Posted November 23, 2015
You’ve probably seen it in the news: Des Moines Water Works is suing three upstream drainage districts over costs to remove nitrates from drinking water. At the root of the lawsuit is who should be responsible for the pollution – those who have to clean it up downstream or those who can prevent it upstream.
Freshwater Society recently hosted Bill Stowe, CEO of the Des Moines Water Works, as part of the Moos Speaker Series. Lectures in St. Paul and Mankato brought record attendance and a lively discussion.
It costs more than $1 million a year for Des Moines Water Works to denitrify its water to meet federal drinking water standards. A new denitrification facility, estimated to cost between $76 million and $183 million, may be needed if nitrate trends continue to climb.
The utility is suing three Iowa drainage districts saying they need Clean Water Act permits for the nitrate they discharge into the river. If the lawsuit is successful, the outlets of the public drainage ditches will be “point sources,” and required to have a permit under federal and Iowa law.
“No other business besides ag can run a pipe without regulation to a water of the state,” Stowe said.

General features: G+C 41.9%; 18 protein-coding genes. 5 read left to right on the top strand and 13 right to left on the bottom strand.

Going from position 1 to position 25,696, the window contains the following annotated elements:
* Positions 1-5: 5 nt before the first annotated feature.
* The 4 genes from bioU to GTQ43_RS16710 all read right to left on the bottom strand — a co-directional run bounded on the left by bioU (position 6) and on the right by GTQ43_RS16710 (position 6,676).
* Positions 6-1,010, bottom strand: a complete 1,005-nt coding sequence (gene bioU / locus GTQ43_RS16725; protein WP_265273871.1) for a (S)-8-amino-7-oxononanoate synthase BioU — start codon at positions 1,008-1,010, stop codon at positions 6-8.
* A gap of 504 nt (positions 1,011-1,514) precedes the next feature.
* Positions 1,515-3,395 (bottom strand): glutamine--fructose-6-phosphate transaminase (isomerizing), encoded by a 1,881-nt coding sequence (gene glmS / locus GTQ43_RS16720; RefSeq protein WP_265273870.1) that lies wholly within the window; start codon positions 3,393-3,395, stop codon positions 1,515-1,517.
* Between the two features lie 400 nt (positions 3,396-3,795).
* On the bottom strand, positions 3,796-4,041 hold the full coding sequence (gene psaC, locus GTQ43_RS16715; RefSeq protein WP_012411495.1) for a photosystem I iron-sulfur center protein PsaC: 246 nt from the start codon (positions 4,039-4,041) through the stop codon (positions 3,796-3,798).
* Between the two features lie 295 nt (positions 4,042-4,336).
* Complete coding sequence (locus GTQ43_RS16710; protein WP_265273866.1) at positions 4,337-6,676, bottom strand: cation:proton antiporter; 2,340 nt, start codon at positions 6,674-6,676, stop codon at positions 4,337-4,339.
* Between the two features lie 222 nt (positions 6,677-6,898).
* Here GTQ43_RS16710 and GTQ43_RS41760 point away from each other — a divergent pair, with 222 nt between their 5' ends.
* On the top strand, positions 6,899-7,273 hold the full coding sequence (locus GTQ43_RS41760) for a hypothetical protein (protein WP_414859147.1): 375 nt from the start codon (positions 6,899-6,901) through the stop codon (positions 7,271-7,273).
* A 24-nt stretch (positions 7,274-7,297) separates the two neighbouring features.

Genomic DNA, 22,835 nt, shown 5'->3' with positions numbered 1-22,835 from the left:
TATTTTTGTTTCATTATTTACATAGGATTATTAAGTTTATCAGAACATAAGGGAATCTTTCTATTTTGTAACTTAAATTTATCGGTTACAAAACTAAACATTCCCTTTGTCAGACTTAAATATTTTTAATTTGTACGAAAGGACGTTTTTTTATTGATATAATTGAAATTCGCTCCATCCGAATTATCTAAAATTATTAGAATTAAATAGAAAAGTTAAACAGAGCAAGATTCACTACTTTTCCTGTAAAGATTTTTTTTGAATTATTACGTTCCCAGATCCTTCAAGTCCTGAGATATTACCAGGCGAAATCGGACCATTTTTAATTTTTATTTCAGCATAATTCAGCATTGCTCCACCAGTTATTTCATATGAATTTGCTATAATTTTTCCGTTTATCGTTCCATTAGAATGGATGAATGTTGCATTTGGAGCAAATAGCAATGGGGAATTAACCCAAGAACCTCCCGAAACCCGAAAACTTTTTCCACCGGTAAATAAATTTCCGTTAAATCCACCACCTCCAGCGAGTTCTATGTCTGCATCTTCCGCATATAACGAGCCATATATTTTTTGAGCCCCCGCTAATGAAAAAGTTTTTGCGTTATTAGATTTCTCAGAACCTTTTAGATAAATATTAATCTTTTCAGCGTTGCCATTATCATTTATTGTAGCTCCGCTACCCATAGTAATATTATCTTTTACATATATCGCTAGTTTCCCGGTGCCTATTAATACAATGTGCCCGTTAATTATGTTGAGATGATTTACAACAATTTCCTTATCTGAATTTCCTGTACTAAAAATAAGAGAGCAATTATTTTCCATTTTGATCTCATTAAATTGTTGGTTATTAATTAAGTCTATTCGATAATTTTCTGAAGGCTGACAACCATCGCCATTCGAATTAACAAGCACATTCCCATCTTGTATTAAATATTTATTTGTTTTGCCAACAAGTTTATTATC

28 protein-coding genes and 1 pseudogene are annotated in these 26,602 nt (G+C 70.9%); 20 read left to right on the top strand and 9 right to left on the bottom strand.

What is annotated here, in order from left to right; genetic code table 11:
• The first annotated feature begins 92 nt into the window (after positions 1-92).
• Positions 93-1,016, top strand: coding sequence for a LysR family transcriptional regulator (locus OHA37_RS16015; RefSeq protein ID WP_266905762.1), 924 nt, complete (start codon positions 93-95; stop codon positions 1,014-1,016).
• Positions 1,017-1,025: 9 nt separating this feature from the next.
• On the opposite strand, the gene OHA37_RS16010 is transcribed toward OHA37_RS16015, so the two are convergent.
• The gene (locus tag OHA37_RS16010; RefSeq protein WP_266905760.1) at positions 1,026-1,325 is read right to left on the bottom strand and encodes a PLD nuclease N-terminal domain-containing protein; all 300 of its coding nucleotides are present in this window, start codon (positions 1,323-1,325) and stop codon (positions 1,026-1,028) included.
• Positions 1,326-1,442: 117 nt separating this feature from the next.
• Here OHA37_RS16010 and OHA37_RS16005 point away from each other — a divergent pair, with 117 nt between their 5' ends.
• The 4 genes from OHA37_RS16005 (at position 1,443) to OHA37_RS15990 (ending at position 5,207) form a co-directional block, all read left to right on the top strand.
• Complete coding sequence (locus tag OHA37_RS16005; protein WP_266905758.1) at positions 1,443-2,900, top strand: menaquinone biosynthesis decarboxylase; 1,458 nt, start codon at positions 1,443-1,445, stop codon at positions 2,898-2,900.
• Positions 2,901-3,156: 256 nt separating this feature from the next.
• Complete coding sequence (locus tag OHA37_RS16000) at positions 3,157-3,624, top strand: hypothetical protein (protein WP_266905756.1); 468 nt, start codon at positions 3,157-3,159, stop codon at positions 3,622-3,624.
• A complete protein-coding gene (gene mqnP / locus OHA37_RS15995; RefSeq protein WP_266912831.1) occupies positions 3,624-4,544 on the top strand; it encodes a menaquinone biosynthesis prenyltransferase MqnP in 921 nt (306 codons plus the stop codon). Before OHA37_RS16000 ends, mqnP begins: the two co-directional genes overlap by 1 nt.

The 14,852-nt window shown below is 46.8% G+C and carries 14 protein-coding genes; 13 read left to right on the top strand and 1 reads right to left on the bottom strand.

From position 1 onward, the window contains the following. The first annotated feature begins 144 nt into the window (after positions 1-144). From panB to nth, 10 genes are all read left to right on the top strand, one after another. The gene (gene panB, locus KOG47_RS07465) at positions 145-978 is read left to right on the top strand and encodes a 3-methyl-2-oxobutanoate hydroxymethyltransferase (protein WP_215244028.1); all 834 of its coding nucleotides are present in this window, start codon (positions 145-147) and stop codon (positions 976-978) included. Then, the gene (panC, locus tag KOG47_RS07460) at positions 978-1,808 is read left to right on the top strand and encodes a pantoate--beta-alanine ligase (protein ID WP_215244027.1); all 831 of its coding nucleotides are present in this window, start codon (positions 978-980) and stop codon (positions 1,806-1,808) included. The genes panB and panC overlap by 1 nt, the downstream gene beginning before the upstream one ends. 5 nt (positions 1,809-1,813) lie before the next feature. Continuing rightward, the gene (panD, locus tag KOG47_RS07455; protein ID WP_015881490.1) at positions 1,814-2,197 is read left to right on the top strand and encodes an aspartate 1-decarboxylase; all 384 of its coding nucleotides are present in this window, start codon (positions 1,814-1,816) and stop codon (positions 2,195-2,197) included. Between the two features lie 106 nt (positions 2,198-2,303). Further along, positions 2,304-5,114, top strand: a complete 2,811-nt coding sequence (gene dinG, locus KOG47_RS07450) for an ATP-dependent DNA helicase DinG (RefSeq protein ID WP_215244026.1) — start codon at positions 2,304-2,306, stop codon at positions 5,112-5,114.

The details of what it means for drainage districts to get discharge permits will be worked out down the road. However, they will likely parallel other permitted industries. The drainage districts will continue to operate, but they will need to monitor contaminant levels, and limit how much pollution they discharge. The implementation timeline for either can vary depending on practicality.
“We don’t want to bankrupt agriculture. We want to take the cost of taking out the nitrate off our customers and put it back on the people benefiting from it,” he said. “This not an issue that’s going to go away with volunteerism.”
Watch Mr. Stowe’s presentation online.
——- Minnesota River Weekly Update; November 17, 2015 ——